It is an enchanting evening to remember (and a fine reminder that even a primary concept can get dressed up).

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MOUSEQUERADE BALL

A COUNTING TALE

From one to 10 and back again, the mice get ready for the ball.

One lone mouse begins preparations by striking a fire in the grand fireplace. Two others scurry around with brooms to swish the castle clean. “Three fine mice in black-tie suits / tighten up the strings of their thumb-strum lutes.” It is time to don a mask and waltz at the Mousequerade Ball. Eight lords twirl their walking sticks with haughty importance, and nine buccaneers tip their elaborate, feathered hats in debonair bows. However, the 10 ladies, dressed in elegant finery, suddenly let out a terrified gasp. Who has arrived at the door but a…CAT! (Alas, the dramatic double-page close-up of the cat’s face is sadly, distractingly bisected by the pages’ gutter.) Mortensen frantically trips back down the number line as mice scatter to hide: “Six eager mice race beneath a rug. / Five plump mice squeeze into a jug.” But the last mouse realizes that the cat has come for the same reason as everyone else. She proffers her little paw, and they dance the night away. The spry toes of Lewin’s tiny mice glide along the text’s sprightly beat, her signature thick, flowing black line delineating features and finery and lending the rodents personality and movement.

It is an enchanting evening to remember (and a fine reminder that even a primary concept can get dressed up). (Picture book. 2-5)

Pub Date: May 17, 2016

ISBN: 978-1-61963-422-0

Page Count: 32

Publisher: Bloomsbury

Review Posted Online: Feb. 17, 2016

Kirkus Reviews Issue: March 1, 2016

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Plotless and pointless, the book clearly exists only because its celebrity author wrote it.

YOUR BABY'S FIRST WORD WILL BE DADA

A succession of animal dads do their best to teach their young to say “Dada” in this picture-book vehicle for Fallon.

A grumpy bull says, “DADA!”; his calf moos back. A sad-looking ram insists, “DADA!”; his lamb baas back. A duck, a bee, a dog, a rabbit, a cat, a mouse, a donkey, a pig, a frog, a rooster, and a horse all fail similarly, spread by spread. A final two-spread sequence finds all of the animals arrayed across the pages, dads on the verso and children on the recto. All the text prior to this point has been either iterations of “Dada” or animal sounds in dialogue bubbles; here, narrative text states, “Now everybody get in line, let’s say it together one more time….” Upon the turn of the page, the animal dads gaze round-eyed as their young across the gutter all cry, “DADA!” (except the duckling, who says, “quack”). Ordóñez's illustrations have a bland, digital look, compositions hardly varying with the characters, although the pastel-colored backgrounds change. The punch line fails from a design standpoint, as the sudden, single-bubble chorus of “DADA” appears to be emanating from background features rather than the baby animals’ mouths (only some of which, on close inspection, appear to be open). It also fails to be funny.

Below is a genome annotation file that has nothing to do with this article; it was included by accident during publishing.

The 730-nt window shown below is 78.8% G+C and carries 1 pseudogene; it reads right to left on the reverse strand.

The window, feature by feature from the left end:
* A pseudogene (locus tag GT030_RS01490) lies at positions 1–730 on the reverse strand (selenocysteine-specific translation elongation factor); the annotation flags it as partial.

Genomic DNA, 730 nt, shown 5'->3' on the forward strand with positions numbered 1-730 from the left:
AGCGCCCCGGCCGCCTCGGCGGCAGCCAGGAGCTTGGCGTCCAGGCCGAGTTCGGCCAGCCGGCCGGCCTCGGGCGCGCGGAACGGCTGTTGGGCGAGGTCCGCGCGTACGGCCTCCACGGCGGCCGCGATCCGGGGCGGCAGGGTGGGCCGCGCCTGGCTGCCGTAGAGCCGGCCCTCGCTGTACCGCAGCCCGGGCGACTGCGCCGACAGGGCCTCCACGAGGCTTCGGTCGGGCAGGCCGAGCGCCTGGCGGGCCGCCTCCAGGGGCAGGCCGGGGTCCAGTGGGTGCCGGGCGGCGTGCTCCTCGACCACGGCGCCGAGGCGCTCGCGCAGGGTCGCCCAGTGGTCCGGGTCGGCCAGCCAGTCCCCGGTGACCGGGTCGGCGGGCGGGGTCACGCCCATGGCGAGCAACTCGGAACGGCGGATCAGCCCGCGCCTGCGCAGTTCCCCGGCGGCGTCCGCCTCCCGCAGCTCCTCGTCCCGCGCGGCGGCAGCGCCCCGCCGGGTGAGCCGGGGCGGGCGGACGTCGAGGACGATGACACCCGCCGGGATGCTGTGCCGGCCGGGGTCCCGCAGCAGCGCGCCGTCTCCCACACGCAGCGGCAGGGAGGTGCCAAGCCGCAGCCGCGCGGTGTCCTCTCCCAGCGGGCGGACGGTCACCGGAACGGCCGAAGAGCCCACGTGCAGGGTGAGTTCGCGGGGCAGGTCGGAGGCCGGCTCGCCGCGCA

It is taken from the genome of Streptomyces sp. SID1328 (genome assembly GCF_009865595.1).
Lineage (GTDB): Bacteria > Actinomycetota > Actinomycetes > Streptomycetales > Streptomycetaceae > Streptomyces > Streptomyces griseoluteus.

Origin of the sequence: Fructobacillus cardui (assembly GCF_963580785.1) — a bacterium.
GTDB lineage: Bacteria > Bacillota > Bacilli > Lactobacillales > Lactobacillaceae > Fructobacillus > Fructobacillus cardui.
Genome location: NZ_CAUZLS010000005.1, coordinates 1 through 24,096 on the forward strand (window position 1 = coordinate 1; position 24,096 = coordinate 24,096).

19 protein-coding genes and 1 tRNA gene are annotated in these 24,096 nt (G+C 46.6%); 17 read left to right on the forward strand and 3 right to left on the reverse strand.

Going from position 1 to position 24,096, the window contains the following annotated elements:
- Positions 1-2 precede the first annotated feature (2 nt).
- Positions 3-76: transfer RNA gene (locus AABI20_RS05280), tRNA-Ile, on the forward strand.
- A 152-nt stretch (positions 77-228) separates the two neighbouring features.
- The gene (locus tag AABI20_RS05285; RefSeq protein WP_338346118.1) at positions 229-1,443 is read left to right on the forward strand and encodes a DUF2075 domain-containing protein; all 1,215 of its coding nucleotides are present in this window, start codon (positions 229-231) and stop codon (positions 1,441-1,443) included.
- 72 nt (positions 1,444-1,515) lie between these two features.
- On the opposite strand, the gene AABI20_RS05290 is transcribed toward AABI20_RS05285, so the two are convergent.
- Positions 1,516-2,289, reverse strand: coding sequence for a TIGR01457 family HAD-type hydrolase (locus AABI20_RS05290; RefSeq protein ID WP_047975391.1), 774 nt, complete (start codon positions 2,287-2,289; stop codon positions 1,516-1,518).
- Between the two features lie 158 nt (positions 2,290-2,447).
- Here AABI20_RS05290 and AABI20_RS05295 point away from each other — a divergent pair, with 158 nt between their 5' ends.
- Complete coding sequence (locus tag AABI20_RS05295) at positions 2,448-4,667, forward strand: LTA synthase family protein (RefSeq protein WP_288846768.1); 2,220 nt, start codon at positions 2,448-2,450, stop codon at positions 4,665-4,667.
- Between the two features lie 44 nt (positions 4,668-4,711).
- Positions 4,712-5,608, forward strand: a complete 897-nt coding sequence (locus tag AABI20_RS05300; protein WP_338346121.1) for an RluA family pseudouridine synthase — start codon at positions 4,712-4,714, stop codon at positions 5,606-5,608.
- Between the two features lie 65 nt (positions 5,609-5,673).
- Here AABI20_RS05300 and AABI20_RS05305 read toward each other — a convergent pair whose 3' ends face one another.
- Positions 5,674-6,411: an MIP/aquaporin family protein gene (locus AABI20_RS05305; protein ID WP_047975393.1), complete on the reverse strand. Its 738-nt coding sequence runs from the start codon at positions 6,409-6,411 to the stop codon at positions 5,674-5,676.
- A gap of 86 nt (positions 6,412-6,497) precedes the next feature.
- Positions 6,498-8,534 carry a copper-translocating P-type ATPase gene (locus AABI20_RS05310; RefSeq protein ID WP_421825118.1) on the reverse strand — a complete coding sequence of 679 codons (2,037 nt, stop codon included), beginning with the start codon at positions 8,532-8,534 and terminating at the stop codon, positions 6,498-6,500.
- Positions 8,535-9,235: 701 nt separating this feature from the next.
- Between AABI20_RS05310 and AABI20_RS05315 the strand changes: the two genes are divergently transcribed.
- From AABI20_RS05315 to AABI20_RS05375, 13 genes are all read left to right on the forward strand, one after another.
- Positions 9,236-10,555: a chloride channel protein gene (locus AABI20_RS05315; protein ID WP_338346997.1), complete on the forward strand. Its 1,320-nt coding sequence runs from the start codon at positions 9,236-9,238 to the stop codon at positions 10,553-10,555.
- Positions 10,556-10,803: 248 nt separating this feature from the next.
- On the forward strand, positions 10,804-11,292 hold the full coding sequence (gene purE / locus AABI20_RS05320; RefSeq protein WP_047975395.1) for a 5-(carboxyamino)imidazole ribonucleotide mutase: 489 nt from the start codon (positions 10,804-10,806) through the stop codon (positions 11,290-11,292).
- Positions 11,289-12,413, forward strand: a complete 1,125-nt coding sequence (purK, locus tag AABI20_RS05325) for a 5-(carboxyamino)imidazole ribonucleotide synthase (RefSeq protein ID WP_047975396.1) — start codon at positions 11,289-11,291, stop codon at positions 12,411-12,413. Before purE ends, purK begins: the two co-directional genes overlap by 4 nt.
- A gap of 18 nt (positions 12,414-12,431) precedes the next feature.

Plotless and pointless, the book clearly exists only because its celebrity author wrote it. (Picture book. 3-5)

Pub Date: June 9, 2015

ISBN: 978-1-250-00934-0

Page Count: 32

Publisher: Feiwel & Friends

Review Posted Online: April 15, 2015

Kirkus Reviews Issue: May 1, 2015

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Likely to be popular with young Pete the Cat fans and parents seeking a gentle introduction to preschool.

PETE THE KITTY'S FIRST DAY OF PRESCHOOL

From the Pete the Cat series

The popular character enjoys storytime, painting, and a snack on the very first day of preschool.

The younger incarnation of Pete the Cat packs his backpack that he picked out from the store himself, gets a snack from his mom, and rides the school bus with his big brother, Bob (who isn’t much bigger than Pete, sizewise). At school, Pete meets his stylish teacher, Mrs. Lopez, and fellow feline classmates while keeping his signature cool. The day ends with Pete declaring: “Preschool is awesome! Pete loves everything!” James Dean’s big-eyed cats populate the simply drawn scenes that look as though they were painted in preschool-esque fashion with thick swaths of tempera. At a couple of moments (when he eats his banana and declares it tasty and when he sings along) his customarily expressionless face actually breaks into a smile. Kimberly Dean’s text is uninspired, but it’s in sync with the upbeat tone of the series. Pete’s preschool experience, while not particularly realistic, is a highly positive one; refreshingly, there is no trace of the separation anxiety or anxiousness found in many first-day-of-school books.

Likely to be popular with young Pete the Cat fans and parents seeking a gentle introduction to preschool. (Board book. 2-4)

Pub Date: June 1, 2019

ISBN: 978-0-06243582-8

Page Count: 24

Publisher: HarperFestival

Review Posted Online: July 24, 2019

Kirkus Reviews Issue: Aug. 15, 2019

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